Being a U.S. Catholic agency, you have a unique relationship with church entities on the ground in Guatemala. How does CRS interface with local church groups to carry out its programs?
We have our immediate inroads when we come to a country and come on the invitation of the [Catholic] church. We work directly with the social pastoral organization in each place. For CRS, it's an advantage we have. We do work with the church and share our ideas with them.
Because they work at the grassroots level, you get a lot of important and relevant information in designing your programs and working on interventions, because you have that immediate community to go. That's made our relationship and work go smoothly.
There are some issues we run into when it comes to some of our donors that have criteria or have requirements of reporting at levels that some of our [church] partners haven't fully developed their capacity to do. That's when we have to step in as CRS and provide a lot of backstopping support, a lot of capacity-building support. That's something we can offer to our partners.
That's something advantageous that CRS has is this relationship with the church, that we can come into countries with this [pre-existing] relationship. It's great when you have an emergency. They know all the communities; you can get an assessment done very quickly. You know who you are dealing with. You are not flying in there [saying], "Who are all the players?" You already have instant players, and they also have relationships at the government level. It's a very good strategy.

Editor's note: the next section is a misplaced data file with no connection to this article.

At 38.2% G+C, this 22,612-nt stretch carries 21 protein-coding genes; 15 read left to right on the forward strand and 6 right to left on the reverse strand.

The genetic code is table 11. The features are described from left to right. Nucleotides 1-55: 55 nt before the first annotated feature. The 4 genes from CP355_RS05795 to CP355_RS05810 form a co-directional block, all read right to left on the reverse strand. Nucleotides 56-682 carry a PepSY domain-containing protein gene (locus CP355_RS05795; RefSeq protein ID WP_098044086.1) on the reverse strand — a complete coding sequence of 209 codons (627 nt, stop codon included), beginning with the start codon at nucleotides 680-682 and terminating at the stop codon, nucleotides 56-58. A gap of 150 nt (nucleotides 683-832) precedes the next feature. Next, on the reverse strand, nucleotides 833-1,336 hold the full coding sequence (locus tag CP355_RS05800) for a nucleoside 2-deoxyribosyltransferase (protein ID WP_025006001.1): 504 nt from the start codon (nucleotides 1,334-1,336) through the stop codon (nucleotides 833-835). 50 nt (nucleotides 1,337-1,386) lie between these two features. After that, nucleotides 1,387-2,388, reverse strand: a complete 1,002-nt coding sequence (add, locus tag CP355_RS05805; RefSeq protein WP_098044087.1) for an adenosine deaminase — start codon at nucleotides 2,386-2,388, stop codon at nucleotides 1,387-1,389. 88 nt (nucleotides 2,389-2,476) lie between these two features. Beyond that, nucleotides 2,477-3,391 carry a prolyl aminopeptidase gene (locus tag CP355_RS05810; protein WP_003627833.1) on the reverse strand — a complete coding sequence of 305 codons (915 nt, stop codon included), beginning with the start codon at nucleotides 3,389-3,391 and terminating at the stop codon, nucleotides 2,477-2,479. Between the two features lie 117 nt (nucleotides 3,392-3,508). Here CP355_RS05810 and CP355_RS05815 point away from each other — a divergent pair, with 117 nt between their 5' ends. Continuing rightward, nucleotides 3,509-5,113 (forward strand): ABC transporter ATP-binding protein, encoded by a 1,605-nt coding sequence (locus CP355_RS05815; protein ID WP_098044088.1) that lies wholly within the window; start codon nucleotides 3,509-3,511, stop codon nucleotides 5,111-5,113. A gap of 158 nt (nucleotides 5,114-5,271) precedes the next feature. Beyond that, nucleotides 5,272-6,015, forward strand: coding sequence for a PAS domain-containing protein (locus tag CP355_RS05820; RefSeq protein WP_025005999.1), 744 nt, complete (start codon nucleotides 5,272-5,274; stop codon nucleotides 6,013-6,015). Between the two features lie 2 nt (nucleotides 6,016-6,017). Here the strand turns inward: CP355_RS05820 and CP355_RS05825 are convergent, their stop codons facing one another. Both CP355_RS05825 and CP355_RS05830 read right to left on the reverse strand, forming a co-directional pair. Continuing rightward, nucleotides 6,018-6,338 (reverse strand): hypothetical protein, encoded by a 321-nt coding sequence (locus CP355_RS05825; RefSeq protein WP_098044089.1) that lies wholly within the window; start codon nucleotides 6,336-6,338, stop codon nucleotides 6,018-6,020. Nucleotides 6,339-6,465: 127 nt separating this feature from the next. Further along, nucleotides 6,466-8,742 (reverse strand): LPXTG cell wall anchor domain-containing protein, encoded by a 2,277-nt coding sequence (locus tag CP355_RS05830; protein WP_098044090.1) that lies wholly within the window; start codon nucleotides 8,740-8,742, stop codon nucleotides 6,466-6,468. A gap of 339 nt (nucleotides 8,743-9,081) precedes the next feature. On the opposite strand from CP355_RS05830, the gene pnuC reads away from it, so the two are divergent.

CRS does not directly implement projects here. We have one area … where we did not have a strong church partner to work with. We attempted to work with a church partner, but they just did not have the staff. So now, we have CRS staff [consisting] of 12 local hires that are running the project, but it's quite small.
The rest of our projects in the country are implemented through church partners. These would be with diocesan social pastorates. Each diocese has its own office, which deals with everything from education, to health, to agriculture, the priorities of each diocese. They have their own staff recruited.
They implement these programs, and we support them both technically and financially. This is how we work in a lot of countries around the world. This is the model.